Friday, January 29, 2016

A is for Apple



Ninety-nine out of 100 mornings, I start my day by eating an apple.  A nice, big, crisp apple, brimming with deliciousness in the fall and straining to relay a hint of "appleness" in the waning days of summer.  But still an apple.  Every day.

William Cowper said variety is the spice of life, but I say no thank you!  Give me my habits, my routine, my daily do this and do that over change and disruption.  You call them ruts, I call them steady paths leading to gorgeous predictability.

It is apparent to me that I need a nice, comfortable rut in which to spin out my writing for this blog.  So I am hearkening back to the most "successful" season of blogging I had, which was the year I blogged through the alphabet.  And hopefully that rut will prove successful again this time too.

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A note to the interested:  my life has not been predictable these past few months.  After several intense years of life and ministry, I found myself in September needing to go on medical leave for what I thought was burnout but turned out to be more complicated than that.  Anxiety was my primary and most debilitating symptom, but it is still accurate to say that I am a burned-out, on-leave pastor seeking healing and restoration, and that I have been finding it in unusual, unpredictable places.

The most painful difficulty of my current state of health are those symptoms which relate to my faith. I cannot attend church, or other communal religious gatherings.  I have not been able to read Scripture or Christian writings for most of my time off.  That has just started to shift in the last few weeks, and I thank God for that.  But it is a strange thing to a be a Christian who can't read Christian things, stranger still a pastor who can't read the Bible.  I didn't ask for it to be this way, but it is, and I have had to find other ways of being nourished.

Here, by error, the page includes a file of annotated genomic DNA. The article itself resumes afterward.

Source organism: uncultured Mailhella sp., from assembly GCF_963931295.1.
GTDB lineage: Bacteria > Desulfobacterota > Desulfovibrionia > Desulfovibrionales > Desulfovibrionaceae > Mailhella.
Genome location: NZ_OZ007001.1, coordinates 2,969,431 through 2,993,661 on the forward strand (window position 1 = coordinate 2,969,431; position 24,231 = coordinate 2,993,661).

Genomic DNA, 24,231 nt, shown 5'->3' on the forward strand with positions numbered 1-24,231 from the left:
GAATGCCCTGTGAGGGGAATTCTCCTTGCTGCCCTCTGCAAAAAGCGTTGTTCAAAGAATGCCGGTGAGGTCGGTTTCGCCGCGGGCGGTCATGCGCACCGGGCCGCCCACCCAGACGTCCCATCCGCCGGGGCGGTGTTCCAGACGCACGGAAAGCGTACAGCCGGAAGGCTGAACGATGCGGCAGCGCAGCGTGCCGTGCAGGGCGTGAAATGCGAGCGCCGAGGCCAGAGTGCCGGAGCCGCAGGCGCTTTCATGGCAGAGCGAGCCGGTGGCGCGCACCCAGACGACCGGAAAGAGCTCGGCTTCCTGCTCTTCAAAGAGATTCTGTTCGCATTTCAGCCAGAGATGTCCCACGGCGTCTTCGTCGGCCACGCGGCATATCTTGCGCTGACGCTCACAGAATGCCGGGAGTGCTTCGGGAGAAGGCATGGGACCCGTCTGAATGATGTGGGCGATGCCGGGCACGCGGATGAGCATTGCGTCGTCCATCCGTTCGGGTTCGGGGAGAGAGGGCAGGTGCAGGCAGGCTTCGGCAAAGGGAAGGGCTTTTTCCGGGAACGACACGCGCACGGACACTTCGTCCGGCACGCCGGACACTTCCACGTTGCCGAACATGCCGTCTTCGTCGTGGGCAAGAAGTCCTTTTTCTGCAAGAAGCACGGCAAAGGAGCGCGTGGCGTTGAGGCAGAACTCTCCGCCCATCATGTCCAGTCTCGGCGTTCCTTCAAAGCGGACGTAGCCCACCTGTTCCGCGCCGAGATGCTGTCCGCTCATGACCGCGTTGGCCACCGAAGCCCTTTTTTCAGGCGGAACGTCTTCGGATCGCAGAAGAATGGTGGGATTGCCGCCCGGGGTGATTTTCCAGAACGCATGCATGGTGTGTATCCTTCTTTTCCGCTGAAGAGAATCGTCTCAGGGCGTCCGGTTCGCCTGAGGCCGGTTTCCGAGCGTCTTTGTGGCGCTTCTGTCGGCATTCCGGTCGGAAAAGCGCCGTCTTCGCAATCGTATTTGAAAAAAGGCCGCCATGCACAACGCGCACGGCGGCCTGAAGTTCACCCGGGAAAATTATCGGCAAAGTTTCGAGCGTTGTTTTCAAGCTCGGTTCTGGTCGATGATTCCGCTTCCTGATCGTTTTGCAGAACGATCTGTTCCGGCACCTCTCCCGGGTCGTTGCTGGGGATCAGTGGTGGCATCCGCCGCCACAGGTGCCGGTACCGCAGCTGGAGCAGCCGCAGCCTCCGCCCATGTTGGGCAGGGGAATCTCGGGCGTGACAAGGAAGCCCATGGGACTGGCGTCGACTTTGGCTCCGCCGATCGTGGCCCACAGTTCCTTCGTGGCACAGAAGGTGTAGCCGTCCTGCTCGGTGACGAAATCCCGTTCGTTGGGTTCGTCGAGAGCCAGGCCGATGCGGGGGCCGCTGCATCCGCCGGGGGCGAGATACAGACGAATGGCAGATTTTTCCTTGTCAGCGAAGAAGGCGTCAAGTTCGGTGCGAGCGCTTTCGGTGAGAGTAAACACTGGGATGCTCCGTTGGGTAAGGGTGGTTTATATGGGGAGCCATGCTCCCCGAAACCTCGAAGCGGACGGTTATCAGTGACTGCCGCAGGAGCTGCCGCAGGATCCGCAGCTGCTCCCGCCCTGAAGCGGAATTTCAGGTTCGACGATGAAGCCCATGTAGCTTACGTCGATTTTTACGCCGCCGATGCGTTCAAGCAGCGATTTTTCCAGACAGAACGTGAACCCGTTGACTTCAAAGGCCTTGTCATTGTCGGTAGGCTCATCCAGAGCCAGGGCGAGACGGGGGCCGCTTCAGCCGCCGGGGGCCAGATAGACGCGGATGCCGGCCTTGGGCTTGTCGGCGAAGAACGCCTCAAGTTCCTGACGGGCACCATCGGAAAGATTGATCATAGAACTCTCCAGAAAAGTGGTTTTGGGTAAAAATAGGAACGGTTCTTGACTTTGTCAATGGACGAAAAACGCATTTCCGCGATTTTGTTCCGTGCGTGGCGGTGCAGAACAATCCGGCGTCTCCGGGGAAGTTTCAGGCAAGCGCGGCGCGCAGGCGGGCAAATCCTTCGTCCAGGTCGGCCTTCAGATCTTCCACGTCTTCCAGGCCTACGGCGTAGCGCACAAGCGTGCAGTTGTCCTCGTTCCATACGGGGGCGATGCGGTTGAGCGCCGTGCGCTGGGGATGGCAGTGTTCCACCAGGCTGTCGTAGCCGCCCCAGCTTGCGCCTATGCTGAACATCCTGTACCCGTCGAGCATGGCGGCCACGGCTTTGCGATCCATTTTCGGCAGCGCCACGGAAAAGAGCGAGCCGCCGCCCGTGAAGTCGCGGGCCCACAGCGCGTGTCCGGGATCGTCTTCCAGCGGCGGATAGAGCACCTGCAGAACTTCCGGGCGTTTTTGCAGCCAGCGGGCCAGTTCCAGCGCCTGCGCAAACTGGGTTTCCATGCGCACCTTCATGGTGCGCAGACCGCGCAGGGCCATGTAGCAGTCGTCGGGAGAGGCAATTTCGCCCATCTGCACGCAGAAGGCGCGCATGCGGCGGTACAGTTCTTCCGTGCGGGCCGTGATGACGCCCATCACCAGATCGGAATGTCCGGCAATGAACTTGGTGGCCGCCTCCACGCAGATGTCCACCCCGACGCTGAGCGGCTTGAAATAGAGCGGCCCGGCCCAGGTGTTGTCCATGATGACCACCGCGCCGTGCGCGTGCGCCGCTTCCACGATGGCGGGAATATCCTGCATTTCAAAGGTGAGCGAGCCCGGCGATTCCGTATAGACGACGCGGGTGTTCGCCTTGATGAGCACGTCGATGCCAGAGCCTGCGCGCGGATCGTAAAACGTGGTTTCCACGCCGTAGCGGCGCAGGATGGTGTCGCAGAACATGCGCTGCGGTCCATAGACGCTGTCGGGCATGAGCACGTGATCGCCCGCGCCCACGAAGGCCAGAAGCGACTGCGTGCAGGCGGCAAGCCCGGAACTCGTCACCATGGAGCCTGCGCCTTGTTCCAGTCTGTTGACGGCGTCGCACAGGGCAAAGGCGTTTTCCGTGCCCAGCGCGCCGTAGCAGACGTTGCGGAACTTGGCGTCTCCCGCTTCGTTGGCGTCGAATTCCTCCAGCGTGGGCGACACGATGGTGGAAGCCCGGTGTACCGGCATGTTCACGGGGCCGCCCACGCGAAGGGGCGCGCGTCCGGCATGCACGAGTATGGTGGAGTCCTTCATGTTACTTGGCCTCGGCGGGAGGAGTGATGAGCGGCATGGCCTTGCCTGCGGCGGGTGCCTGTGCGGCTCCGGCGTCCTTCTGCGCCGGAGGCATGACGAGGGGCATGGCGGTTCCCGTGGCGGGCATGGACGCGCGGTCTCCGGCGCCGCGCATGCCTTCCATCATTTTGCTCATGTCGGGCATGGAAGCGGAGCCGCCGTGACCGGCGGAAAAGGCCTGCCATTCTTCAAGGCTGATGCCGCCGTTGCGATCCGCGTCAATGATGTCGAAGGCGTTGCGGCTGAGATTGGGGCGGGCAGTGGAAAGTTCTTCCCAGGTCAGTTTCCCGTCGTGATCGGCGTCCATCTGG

Henri Nouwen, in his book, The Inner Voice of Love, wrote of himself once what I can honestly claim to be true of me now: "There is a deep hole in your being, like an abyss.  You will never succeed in filling that hole, because your needs are inexhaustible.  You have to work around it, so that gradually the abyss closes." The roundabout work is very likely what I will be blogging about in this alphabetical rut I have chosen.  I have been coming at God in slant, at angles different from those I know best.  I have had to look to Him through dimmer-than-normal glass in order to see Him at all.

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Lest anyone worry (or if you're just curious), my faith remains intact.  I can pray about most things, most of the time.  I can sing hymns alone at my home.  Some Scriptures or Bible stories come to my mind and I can draw from them, even as I can't open the Book itself and read it.  I cannot yet attend church, but I am hopeful I will be able to soon.  I know many are praying for me, and I lean gently into that knowledge when I find it difficult to pray for them.

I am with it enough to recognize that the intactness of my faith is a gift of grace.  My current state of being, and the circumstances which led me here, have parallels in the lives of others that sometimes end in agnosticism or an inability to believe at all.  That has not been the case for me, and I give myself no credit.  In the words of Job, I still know that my Redeemer lives.  In my own words, I am grateful it is so.

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I have very little to give these days, certainly nothing to preach.  But I can still offer a blessing, and would like to end my posts over this next season doing so.  I understand now (better than I would ever have wished) that religious language can be off-putting or even painful to hear, so feel free to skip the end if it is unhelpful to you.  But if it isn't, I extend this blessing to you with trembling hands and a weak heart:


May God be near even when He is far.  
May His light be light indeed.  
Amen.

  

2 comments:

  1. Kadee- You've been close at mind.

    Thought I'd pass these titles on to you. I've read them recently and they are quick and secular yet both moved my heart to worship our God.

    "When Breath Becomes Air" Paul Kalanithi
    "The War of Art" Steven Pressfield

    cheers,
    Amber

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  2. Thank you Amber for the thoughts and for the book recommendations. I will try to get my hands on them. Really appreciate the thoughtfulness and sensitivity.

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